One fascinating aspect of this collaboration is that the dance and music harmonize but don’t mimic each other.
New Work for Goldberg Variations, conceived by Pam Tanowitz and Simone Dinnerstein. Institute of Contemporary Art, Boston, MA, December 8 through 10.
By Marcia B. Siegel
It’s hard to imagine a work as formidable as JS Bach’s “Goldberg Variations” coming across as intimate. But the team of Pam Tanowitz and Simone Dinnerstein manage it in their extraordinary dance, New Work for Goldberg Variations. The Goldberg, a staple of the recitalist repertory, was written for harpsichord around 1741. These thirty variations on an opening and closing theme, a veritable encyclopedia of musical devices, have been played and recorded on both harpsichord and piano. Renditions have ranged from that of the scrupulous Wanda Landowska to the introspection of Glenn Gould. Attempting a solo performance of this scope (it lasts over an hour) must require great courage and stamina, let alone imagination. To add dancers without detracting from either music or choreography is even more challenging.
New Work for Goldberg Variations is the co-creation of Tanowitz and Dinnerstein, who complement each other perfectly. They succeed in mysterious ways. Tanowitz’s contribution amounts to two or three ordinary ballets, and Dinnerstein plays through the whole score uninterrupted, in bare feet. I’m still exploring the dance mentally after seeing it at the ICA Friday night and in a preview there last summer. It’s a lot to take in, which is a satisfying change from the tiny dance bites we see elsewhere.
One fascinating aspect of this collaboration is that the dance and music harmonize but don’t mimic each other. Bach’s counter-rhythms are so interwoven that you can’t untangle them on one hearing, but Tanowitz’s choreography helps the inner scheme to become visible. Her ensembles can contain their own counterpoint, so that at times the whole group collectively reproduces the piano’s two hands. Although she thinks balletically, Tanowitz doesn’t lay out the dance in formal, front-facing lines like other ballets. When she makes a group pattern, it can be a big circle facing the piano, which is placed center stage, or the dancers might cluster around Dinnerstein as if magnetized, or break into a run at a musical suggestion.
Tanowitz uses a step vocabulary drawn from classical ballet, with modern dance attributes like bare feet and unconventional arms. The dancers always look vertical, even when they’re tilting off center or balancing on bent legs. They seem calm and even casual, but they don’t try to look “natural”; every move is rehearsed. When they echo the music, they can be subtle, sliding to the floor or shaking their shoulders on one of Bach’s decorative effects. They can explode into big jumps, but not necessarily when the music prods them to.
The choreography is essentially soloistic. The steps are seemingly simple; you can see each dancer very clearly even when all seven of them are on stage at once. Tanowitz makes opportunities for every one of the dancers to stand out. Sometimes the stage clears in conventional ways, so that one soloist is left to work in tandem with Dinnerstein. Other times the solo dancer’s colleagues will be sitting on the floor watching, or standing and facing away. When the whole company is on at once, they probably won’t all be doing the same thing. People come and go quietly within a variation, leaving the remaining people to carry on. The dance looks intimate, but at the same time it looks crammed full of action.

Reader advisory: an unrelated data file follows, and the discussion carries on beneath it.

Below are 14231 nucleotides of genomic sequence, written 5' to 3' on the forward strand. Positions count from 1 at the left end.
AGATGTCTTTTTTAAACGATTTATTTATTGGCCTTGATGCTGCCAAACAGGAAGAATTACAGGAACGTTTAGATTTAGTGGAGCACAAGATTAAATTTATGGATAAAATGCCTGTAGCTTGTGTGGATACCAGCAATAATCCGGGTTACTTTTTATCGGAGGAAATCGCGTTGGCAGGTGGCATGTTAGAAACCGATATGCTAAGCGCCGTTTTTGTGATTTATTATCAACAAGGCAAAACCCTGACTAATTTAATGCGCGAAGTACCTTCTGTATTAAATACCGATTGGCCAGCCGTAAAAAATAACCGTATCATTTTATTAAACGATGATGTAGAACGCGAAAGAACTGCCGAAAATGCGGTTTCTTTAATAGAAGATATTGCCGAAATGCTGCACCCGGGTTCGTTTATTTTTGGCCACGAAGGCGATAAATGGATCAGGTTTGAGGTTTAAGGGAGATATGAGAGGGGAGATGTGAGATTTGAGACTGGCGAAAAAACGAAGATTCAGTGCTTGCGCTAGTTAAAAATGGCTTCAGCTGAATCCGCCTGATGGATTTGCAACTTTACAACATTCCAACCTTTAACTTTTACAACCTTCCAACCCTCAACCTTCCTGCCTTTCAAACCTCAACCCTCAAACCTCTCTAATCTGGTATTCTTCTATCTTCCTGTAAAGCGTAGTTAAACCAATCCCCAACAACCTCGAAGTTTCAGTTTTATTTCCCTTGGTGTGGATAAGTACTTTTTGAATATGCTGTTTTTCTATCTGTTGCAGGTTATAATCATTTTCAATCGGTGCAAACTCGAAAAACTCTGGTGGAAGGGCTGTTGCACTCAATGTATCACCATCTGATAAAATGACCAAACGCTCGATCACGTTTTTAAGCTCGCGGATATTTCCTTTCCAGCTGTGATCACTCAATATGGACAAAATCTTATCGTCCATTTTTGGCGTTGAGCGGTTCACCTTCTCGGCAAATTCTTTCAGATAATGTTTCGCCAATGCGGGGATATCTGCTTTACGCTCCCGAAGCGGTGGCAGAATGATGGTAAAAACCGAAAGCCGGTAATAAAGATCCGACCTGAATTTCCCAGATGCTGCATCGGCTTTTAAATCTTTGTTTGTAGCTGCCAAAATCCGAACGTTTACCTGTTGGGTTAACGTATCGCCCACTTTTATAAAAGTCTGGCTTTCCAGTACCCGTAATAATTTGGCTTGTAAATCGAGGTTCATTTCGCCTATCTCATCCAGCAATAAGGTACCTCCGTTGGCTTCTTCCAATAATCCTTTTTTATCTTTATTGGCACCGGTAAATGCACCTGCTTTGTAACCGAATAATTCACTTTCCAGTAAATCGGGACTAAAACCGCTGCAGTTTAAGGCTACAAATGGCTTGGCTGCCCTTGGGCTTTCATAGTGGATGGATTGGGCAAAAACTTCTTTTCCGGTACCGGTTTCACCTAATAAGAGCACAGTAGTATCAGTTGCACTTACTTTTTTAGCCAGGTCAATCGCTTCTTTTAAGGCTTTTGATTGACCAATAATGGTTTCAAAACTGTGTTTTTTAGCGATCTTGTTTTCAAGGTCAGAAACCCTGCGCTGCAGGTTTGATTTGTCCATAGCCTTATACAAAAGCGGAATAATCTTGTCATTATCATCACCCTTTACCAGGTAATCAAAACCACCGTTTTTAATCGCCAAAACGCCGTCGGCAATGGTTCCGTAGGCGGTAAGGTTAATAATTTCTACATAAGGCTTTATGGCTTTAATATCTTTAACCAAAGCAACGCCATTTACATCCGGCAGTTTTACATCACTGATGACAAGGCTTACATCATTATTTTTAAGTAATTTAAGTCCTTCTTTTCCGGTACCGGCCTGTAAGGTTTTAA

There’s drama in this dance, as in the music, but the drama is formal. We’ve gotten away from the idea of the classical, which is that movement, and music too, has meaning of its own, but not necessarily literal meaning. The only real drama here is in the formal composition. Tiny running steps echo Bach’s trills and fast ornaments, but not always at the same time as the music. Maile Okamura uses the side of the grand piano as a ballet barre, with some eccentricities, moving downstage along it until she’s right next to the pianist, who keeps on without a blink. At another point, Lindsey Jones suddenly sits on the piano bench back to back with Dinnerstein. There are many duets, but instead of euphemisms for romance, they’re encounters between people. The partners mirror or echo each other’s moves, or answer in a different voice, but they seldom touch. Their arms may curve but they don’t close into embraces.
There are no obvious or conventional design elements except for Davison Scandrett’s lighting and the Reid & Harriet costumes: gauzy leggings and long tunics in pastel colors for the six women and the one male. (Sienna Blaw, Christine Flores, Lindsey Jones, Maile Okamura, Netta Yerushalmy, Melissa Toogood and Jason Collins)
By starting the dance in darkness, with a very gradual fade in, lighting designer Davison Scandrett sets the scene for drama. With subtle and not-so-subtle changes, the stage evolves to become bright, dimmer, suddenly orange or pink, as the music changes its mood.
After all the variations, the aria theme returns, even slower than the first time, and the lights go down. The dancers drift away one by one into the gathering darkness. Only the piano and then only the keyboard and the hands of the redoubtable Dinnerstein are left. Then darkness.
Internationally known writer, lecturer, and teacher Marcia B. Siegel covered dance for 16 years at The Boston Phoenix. She is a contributing editor for The Hudson Review. The fourth collection of Siegel’s reviews and essays, Mirrors and Scrims—The Life and Afterlife of Ballet, won the 2010 Selma Jeanne Cohen prize from the American Society for Aesthetics. Her other books include studies of Twyla Tharp, Doris Humphrey, and American choreography. From 1983 to 1996, Siegel was a member of the resident faculty of the Department of Performance Studies, Tisch School of the Arts, New York University.